Virtual Community

Last night I returned home from a soccer game to touch base with Matthew’s nurse before she signed off for the day.  Matthew had had a good day.  Perhaps he was a bit congested but nothing alarming.  At 7pm I agreed.  By 9pm I was less convinced.  As Matthew is prone to do, in about two hours his conditioned deteriorated.  His temperature climbed and his oxygen saturation levels dropped.  Two things we don’t like to see.  His breathing became laboured.  Eventually he fell into a fitful sleep.  I spent the night dozing on the floor next to his bed.

 

Last evening I wanted to go to my computer and ask Google, “when do I panic?”.  It doesn’t matter that as a veteran parent I am infinitely more capable of assessing my son that Google.  It was just, in that moment, that I felt alone and worried and I wanted someone to tell me that it was okay to be concerned.  Matthew looked quite sick, but the seasoned caregiver in me knew it wasn’t time to panic yet.  We threw a bunch of drugs at him to address his assorted symptoms and he settled.  I know from years of experience that the longer we can manage his care at home the better.  Hospitals, while necessary once a line is crossed, complicate many issues and add layers of concerns.

 

So while I didn’t ask Google what to do, I did reach out on Facebook for support from my community.  In that precise moment what I needed was to simply feel less alone in my anxiety riddled space.  And my Facebook community responded in abundance.  In less than 30 minutes of my post sharing that Matthew was sick and that I would appreciate prayers or happy thoughts, I had a list of friends reaching out with offers of support.  Prayers and virtual hugs were offered.  A friend, who is also a family doc, recommended a PRN glass of wine to tamp down my anxiety.  Another friend offered to bring coffee by if it looked like I would be up all night.  For the record, that friend lives 40 MINUTES from our house!  Other friends indicated they would be by for a quick visit in the morning. My mom let me know that if we went to the hospital she could meet me there. Facebook, in the moment, was valuable in reducing my sense of anxiety and isolation.   Prayers were offered from Waterloo, Ontario to Kenya.  The whole experience was both humbling and uplifting.  In that moment when I needed to not feel alone I was reminded that I had tons of friends who cared about Matthew, me, and my family.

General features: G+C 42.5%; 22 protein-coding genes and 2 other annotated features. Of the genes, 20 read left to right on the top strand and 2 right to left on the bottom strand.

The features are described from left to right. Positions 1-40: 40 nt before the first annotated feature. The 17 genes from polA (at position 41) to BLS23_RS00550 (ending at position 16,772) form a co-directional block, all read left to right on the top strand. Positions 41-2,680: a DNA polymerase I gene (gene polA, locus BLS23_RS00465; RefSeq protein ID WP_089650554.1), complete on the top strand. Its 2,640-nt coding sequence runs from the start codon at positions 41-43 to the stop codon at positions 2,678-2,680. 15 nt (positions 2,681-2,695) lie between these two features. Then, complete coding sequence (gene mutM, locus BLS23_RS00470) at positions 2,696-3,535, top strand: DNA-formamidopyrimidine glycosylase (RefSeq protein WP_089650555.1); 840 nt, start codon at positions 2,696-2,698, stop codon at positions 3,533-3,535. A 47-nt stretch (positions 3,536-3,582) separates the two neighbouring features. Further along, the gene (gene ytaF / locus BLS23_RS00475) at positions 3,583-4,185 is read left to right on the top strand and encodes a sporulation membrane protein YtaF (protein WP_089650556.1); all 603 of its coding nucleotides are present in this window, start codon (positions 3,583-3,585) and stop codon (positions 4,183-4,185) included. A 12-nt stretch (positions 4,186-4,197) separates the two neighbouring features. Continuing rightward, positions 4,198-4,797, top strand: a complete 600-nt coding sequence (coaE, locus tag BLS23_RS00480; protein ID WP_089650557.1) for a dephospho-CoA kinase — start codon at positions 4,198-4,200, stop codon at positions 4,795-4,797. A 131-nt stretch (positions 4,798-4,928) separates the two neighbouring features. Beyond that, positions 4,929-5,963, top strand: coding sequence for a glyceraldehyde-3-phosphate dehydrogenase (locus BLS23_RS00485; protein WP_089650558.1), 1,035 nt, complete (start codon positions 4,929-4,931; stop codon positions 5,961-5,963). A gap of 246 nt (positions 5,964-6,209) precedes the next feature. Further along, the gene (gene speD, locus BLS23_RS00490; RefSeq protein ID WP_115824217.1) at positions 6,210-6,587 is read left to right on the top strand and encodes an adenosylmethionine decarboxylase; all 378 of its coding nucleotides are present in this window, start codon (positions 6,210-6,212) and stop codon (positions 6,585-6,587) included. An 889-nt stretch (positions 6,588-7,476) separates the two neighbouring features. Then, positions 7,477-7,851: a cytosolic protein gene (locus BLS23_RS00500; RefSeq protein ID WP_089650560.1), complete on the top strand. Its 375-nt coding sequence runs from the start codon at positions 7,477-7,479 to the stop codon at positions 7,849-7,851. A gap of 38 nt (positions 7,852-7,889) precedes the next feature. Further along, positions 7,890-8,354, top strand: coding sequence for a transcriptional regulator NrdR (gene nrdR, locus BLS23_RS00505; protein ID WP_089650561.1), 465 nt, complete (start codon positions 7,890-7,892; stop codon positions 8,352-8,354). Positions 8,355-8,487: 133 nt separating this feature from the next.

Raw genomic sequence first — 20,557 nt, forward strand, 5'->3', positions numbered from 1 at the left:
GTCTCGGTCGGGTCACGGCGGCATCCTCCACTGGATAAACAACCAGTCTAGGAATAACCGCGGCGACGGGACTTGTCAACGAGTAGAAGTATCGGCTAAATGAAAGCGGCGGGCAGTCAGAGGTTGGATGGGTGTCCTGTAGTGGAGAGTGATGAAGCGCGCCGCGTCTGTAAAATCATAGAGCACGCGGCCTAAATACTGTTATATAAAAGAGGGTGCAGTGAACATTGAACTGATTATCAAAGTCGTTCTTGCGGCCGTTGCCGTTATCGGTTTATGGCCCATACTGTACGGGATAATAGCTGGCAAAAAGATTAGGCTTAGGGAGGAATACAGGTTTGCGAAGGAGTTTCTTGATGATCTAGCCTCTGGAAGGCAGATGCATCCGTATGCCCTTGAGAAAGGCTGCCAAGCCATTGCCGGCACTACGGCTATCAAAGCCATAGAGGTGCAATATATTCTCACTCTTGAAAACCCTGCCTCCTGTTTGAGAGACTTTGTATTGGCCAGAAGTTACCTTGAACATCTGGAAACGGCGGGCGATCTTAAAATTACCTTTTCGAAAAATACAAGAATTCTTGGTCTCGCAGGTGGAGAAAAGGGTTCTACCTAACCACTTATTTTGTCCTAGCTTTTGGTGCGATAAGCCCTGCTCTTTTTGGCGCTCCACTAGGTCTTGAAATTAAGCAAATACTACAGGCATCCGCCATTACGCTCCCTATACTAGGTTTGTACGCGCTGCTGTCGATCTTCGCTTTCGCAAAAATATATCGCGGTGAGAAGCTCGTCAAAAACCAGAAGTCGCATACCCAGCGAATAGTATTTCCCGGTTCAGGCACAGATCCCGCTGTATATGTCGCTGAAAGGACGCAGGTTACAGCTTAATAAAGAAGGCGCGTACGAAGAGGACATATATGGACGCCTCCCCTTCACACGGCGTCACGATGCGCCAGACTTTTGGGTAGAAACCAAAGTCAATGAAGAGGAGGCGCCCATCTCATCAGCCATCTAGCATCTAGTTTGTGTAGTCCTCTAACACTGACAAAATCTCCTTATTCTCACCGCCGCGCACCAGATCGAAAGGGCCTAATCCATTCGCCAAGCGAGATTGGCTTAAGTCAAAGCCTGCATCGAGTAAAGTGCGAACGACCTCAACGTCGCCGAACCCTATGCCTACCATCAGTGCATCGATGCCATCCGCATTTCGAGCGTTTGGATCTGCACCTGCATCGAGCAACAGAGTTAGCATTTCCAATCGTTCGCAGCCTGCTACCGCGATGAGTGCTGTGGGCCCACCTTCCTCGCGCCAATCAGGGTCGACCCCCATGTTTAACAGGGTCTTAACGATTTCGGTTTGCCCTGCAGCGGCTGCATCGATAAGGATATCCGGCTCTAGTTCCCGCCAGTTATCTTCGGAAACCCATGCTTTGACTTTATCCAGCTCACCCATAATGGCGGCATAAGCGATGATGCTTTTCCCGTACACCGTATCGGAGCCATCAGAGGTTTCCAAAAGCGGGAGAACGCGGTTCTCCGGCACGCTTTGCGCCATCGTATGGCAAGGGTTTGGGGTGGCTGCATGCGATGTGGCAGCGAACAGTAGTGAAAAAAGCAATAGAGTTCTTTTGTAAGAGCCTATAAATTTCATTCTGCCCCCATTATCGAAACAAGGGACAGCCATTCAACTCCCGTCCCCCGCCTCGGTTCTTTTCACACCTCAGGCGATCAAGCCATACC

Deanna Thompson, the author I mentioned in my last post, has written a book The Virtual Body of Christ in which she explores the role of virtual communication and technology in supporting community.  At least that what Amazon suggests.  I haven’t read the book yet, but it is on my list of things I want to read.

 

So while Facebook is often the source of updates on Trump,  the Kardashians, dancing farmers, and cute kittens, it also can be quite powerful in terms of nurturing and supporting community.  Last night I was grateful for Facebook friends!

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